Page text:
UM ties volunteerism to business scholarships

Posted March 29, 2009, at 6:52 p.m.

ORONO, Maine — The pursuit of a master’s degree requires hard work, diligence and focus. For some prospective University of Maine business school students, a graduate degree will come with an added challenge — volunteerism.

Under a pilot program devised by businessman Ed Keefe and John Mahon, dean of the UM College of Business, Public Policy and Health, students completing their UMaine undergraduate degrees in May 2006 or later would, if accepted, be eligible for scholarships in the university’s Master of Business Administration or Master of Science in Accounting programs.

The scholarships amount to a 25 percent tuition discount.

To be eligible, MBA and MSA students must enroll full time and commit to 10 hours a week of service to the Maine Business School or in community outreach programs.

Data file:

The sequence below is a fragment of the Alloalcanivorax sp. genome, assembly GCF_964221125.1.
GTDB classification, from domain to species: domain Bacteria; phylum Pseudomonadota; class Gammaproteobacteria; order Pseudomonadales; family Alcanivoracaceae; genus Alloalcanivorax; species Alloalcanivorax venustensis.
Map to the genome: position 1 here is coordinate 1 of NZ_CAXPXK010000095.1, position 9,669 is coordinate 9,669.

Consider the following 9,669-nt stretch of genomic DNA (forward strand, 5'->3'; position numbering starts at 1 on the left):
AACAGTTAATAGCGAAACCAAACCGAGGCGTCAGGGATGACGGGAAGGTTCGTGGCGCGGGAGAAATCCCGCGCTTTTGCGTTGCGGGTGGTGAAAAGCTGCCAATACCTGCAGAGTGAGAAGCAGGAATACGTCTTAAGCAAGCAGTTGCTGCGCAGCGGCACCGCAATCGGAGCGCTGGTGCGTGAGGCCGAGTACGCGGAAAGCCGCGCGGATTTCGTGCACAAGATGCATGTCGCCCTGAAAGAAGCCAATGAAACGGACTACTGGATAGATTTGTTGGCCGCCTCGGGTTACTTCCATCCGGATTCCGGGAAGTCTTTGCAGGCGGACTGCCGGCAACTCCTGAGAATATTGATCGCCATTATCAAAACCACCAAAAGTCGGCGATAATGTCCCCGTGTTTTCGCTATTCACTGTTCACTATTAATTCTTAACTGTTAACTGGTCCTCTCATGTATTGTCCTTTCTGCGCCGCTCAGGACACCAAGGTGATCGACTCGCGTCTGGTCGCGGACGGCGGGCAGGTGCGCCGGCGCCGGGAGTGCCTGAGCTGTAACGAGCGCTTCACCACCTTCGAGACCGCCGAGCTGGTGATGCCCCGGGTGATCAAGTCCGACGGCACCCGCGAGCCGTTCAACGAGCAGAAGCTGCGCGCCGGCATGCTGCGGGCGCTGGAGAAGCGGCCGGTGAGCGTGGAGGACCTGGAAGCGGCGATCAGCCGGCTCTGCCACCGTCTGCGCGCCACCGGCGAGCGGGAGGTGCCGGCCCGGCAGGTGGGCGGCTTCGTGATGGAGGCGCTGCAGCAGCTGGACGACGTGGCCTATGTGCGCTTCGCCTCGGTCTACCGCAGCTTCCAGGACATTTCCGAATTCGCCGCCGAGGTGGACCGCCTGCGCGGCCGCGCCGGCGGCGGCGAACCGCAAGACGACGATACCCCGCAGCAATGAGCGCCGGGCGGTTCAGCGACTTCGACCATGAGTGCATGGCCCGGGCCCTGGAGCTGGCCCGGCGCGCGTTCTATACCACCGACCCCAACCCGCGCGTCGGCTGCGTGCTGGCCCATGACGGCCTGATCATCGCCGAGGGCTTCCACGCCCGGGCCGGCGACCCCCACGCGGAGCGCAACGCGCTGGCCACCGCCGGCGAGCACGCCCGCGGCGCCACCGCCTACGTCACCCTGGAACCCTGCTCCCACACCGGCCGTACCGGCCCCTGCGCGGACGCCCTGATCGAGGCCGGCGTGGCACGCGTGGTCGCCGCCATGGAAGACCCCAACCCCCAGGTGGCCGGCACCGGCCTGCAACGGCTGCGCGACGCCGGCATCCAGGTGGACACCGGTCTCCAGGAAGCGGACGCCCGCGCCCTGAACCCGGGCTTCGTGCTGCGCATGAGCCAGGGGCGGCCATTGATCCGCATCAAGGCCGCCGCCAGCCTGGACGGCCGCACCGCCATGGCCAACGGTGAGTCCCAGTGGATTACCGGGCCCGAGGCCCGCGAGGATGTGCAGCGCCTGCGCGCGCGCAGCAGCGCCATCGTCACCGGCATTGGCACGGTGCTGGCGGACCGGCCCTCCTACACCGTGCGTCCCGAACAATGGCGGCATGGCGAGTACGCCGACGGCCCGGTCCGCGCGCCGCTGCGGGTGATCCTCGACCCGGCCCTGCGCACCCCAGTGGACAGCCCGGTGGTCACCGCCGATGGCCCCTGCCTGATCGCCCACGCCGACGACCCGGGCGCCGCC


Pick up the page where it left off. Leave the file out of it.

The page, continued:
“The idea behind it was for individuals who are receiving a break to give something back to both the community and the college in some way,” Mahon said.

Volunteer opportunities within the college include serving as research and teaching assistants under the leadership of Nory Jones, director of graduate business programs. In the community, students can volunteer with groups such as Habitat for Humanity, the troop greeters at Bangor International Airport, and at homeless shelters.

In-state tuition for the 42-credit program totals nearly $15,000. A 25 percent discount would be almost $3,800. Out-of-state tuition is higher, so those scholarships will be larger.

The maximum number of students to be approved for the tuition discount has yet to be determined. The program will likely phase out when the economy recovers.

Mahon said he and Keefe, a UMaine graduate who is the chief financial officer of MC Venture Partners in Boston, felt recent graduates would be targeted for layoffs first because of the last-hired, first-fired principle.

“One option [after a layoff] is to try to look for a job, but let’s be honest, the economy is not exactly percolating along now,” Mahon said. “Another option is, I’ll go back to school and improve my skills to be more credible in searching for a job.”

Mahon said the graduate school can accommodate an increase in students. There are now 80 students in the program, he added.

For details, call the graduate school at 581-1995 or go to www.umaine.edu/business.

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